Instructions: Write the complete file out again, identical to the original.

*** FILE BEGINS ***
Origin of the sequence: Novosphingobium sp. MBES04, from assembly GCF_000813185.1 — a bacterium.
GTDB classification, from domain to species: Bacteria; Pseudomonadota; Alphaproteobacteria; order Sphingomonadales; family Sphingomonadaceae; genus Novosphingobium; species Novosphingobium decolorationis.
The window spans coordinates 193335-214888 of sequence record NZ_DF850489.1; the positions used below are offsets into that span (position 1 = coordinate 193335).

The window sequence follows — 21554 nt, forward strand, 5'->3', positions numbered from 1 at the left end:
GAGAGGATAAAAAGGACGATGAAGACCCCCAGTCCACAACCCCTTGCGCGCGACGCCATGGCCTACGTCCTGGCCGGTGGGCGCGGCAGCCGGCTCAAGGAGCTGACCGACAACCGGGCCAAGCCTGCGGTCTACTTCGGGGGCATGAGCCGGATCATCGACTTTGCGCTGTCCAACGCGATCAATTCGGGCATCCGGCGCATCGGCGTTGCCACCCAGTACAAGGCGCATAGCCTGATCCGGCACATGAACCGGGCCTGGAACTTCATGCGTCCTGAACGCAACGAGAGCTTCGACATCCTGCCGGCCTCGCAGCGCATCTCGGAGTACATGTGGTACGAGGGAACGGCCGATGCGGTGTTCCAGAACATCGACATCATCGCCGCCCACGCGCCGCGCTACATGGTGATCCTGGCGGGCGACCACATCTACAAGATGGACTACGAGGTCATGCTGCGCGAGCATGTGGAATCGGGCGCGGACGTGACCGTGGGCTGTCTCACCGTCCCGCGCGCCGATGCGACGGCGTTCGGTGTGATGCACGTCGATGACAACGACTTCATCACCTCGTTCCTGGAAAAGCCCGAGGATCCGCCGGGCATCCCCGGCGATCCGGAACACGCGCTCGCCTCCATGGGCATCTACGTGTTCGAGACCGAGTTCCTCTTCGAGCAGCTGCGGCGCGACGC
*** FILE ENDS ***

Origin of the sequence: Novosphingobium sp. MBES04, from assembly GCF_000813185.1 — a bacterium.
GTDB classification, from domain to species: Bacteria; Pseudomonadota; Alphaproteobacteria; order Sphingomonadales; family Sphingomonadaceae; genus Novosphingobium; species Novosphingobium decolorationis.
The window spans coordinates 193335-214888 of sequence record NZ_DF850489.1; the positions used below are offsets into that span (position 1 = coordinate 193335).

The window sequence follows — 21554 nt, forward strand, 5'->3', positions numbered from 1 at the left end:
GAGAGGATAAAAAGGACGATGAAGACCCCCAGTCCACAACCCCTTGCGCGCGACGCCATGGCCTACGTCCTGGCCGGTGGGCGCGGCAGCCGGCTCAAGGAGCTGACCGACAACCGGGCCAAGCCTGCGGTCTACTTCGGGGGCATGAGCCGGATCATCGACTTTGCGCTGTCCAACGCGATCAATTCGGGCATCCGGCGCATCGGCGTTGCCACCCAGTACAAGGCGCATAGCCTGATCCGGCACATGAACCGGGCCTGGAACTTCATGCGTCCTGAACGCAACGAGAGCTTCGACATCCTGCCGGCCTCGCAGCGCATCTCGGAGTACATGTGGTACGAGGGAACGGCCGATGCGGTGTTCCAGAACATCGACATCATCGCCGCCCACGCGCCGCGCTACATGGTGATCCTGGCGGGCGACCACATCTACAAGATGGACTACGAGGTCATGCTGCGCGAGCATGTGGAATCGGGCGCGGACGTGACCGTGGGCTGTCTCACCGTCCCGCGCGCCGATGCGACGGCGTTCGGTGTGATGCACGTCGATGACAACGACTTCATCACCTCGTTCCTGGAAAAGCCCGAGGATCCGCCGGGCATCCCCGGCGATCCGGAACACGCGCTCGCCTCCATGGGCATCTACGTGTTCGAGACCGAGTTCCTCTTCGAGCAGCTGCGGCGCGACGC